Keep Focus on Total Return

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Managing Land for Annual Income and Long-Term Appreciation
By Tyler Krug

The expectations of today’s farmland owners continues to increase. Not only are they expecting top-dollar annual income, they also require their farmland to be managed and operated in a socially responsible manner with sustainability, conservation and water quality issues being actively addressed.
And they want documentation showing steady improvement.

As of 2012, non-farmer landowners held 60 percent of Iowa’s farmland, up from 45 percent in 1982. Statistics and trends in other states are similar. Within this segment of investor-owned farmland, we have recognized a distinct trend of increased expectations for financial return, responsible operational excellence, conservation of their farm’s soil, and protection of the long-term productivity of their asset — all with on-going evidence and documentation.

Bill Northey, Iowa’s Secretary of Agriculture, uses an analogy of two used pick-ups to describe this trend. The first truck seems to run okay and be reasonably priced, but that’s all you know. You don’t know the mileage and haven’t been allowed to look under the hood. The second truck drives perfectly, has complete records showing an impeccable service history, the mileage is low and it looks almost new under the hood.

Historically, much of the managed farmland has been similar to the first truck and all the landowner knew, or was interested in knowing, was the rent. Today, it’s the second pick-up that landowners expect — rent, yield history, soil test, fertilization records, soil loss controls and more.
The obvious challenge for a land manager is that maximizing present income and maximizing asset value can be considered opposing goals. But this is short sighted. The average total return to Iowa farmland from 1970 to 2012 has been approximately 13 percent, with more than half of that return from appreciation.

Our philosophy is to recommend strategies that drive both income and appreciation, while showing the landowner a detailed cost-benefit analysis and providing an action plan for accomplishing the goals.
One striking example is that of soil loss. On a moderately sloping farm with typical crop management practices, a loss of three tons of topsoil per acre, per year is considered a moderate loss rate. A dump truck holds about 15 tons of soil so at a three-ton loss rate that would be a dump truck full of topsoil spread over five acres — which is a very thin layer of soil. But, on a 160-acre farm with 150 acres tillable, it would be 30 dump trucks of soil lost annually. That thin layer of soil loss is no different from 30 dump trucks showing up every spring, filling up with your topsoil and driving off.
And with that soil goes nitrogen, phosphorus and other nutrients that have been paid for. If you are like me, you become much more passionate about soil conservation when you imagine 30 dumps trucks coming off every year rather than that small fraction of an inch of soil being lost.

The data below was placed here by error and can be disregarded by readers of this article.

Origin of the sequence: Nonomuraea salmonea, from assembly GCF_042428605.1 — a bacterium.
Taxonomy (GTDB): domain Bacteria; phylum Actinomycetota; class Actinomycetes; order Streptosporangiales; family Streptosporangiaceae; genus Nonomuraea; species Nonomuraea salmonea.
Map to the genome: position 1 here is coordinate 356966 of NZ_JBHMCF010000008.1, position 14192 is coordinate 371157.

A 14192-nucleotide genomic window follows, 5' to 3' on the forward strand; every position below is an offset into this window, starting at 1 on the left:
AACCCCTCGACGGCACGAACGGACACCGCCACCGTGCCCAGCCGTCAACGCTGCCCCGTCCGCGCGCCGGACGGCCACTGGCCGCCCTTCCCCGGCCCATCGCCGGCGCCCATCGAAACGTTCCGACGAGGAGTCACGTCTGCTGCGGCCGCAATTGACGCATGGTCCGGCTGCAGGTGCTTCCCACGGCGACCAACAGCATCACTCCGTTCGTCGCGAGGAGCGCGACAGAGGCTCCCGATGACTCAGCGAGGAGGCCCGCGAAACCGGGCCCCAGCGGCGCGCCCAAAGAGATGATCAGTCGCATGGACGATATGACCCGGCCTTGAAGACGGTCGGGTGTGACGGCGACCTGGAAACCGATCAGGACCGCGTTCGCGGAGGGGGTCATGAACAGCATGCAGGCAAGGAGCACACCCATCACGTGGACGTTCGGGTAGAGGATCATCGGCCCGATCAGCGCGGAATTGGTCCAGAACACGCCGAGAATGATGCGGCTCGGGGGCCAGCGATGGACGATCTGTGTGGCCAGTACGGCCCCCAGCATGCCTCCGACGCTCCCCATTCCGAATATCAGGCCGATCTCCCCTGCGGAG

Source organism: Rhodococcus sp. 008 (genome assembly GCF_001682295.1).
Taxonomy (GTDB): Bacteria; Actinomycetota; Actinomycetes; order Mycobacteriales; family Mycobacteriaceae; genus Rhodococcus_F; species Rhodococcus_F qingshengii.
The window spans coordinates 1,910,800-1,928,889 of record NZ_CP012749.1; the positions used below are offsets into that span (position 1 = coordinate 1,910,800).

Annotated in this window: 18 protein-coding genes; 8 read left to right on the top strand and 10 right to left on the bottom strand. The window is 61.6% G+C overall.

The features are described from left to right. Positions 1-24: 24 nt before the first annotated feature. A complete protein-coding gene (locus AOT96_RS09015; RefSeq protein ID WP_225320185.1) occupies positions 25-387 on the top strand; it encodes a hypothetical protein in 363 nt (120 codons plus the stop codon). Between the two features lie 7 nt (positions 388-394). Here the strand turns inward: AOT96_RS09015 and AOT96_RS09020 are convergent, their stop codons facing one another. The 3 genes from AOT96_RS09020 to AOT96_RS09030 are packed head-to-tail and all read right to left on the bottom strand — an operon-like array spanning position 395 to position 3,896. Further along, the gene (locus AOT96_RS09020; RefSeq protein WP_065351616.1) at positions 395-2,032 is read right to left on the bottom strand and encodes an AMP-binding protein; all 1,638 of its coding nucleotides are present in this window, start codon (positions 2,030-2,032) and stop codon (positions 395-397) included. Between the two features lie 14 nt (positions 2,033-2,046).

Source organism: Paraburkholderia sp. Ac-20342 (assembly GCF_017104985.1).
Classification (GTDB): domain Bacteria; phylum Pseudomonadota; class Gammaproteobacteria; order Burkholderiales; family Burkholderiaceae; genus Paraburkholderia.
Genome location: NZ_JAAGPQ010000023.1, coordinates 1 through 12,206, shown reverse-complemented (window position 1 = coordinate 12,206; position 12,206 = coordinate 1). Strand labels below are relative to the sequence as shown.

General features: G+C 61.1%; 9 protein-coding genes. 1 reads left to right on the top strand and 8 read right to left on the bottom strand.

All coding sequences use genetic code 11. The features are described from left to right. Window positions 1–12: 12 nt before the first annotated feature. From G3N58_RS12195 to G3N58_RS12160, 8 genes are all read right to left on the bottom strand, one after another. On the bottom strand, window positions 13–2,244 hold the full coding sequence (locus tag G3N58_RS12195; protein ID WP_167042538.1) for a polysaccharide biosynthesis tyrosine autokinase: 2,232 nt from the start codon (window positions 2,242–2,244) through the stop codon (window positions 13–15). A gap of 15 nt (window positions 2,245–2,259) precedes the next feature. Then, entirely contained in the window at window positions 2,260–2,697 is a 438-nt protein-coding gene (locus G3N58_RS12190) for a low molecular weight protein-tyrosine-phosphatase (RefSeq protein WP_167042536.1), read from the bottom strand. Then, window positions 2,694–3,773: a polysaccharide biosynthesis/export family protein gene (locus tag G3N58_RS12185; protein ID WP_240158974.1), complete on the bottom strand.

Addressing and documenting land management decisions is crucial. An innovative management plan focused on the most meaningful conservation practices, along with critical analysis available from precision production data, allows for the collection of a top-dollar rental rate and supports a premium price when it’s time to sell.

Key management points include:

-Employ methods to document improvements in soil health, fertility and productivity.
-Use today’s incredible precision technology to capture and analyze data; and optimize inputs.
-Implement a nutrient reduction strategy to improve soil health, increase organic matter, improve water quality, increase yields and reduce production costs.
-Document cost-benefit of soil loss reduction strategies.
-Utilize programs such as CRP (conservation reserve program) to improve farm profitability and value by removing environmentally sensitive acres from crop production.
-Increase yields through targeted tile drainage.
-Utilize and enforce farm leases that address fertility, conservation and stewardship requirements.
-Improve “curb appeal”

In summary, the comprehensive strategies, best practices and innovative tools work hand-in-hand to improve yield, reduce operating costs and increase the farm’s relative value — securing the goals of premium rent and maximum appreciation.
At Peoples Company, the most important input in our equation is the identification of those innovative farmers that understand these principles, and have exhibited the initiative to operate using these best practices. Those farmers that can consistently be part of increasing a farm’s productivity and value will have tremendous opportunity to tap into the trend of increasing investor-owned farmland and expand their business via leased land.


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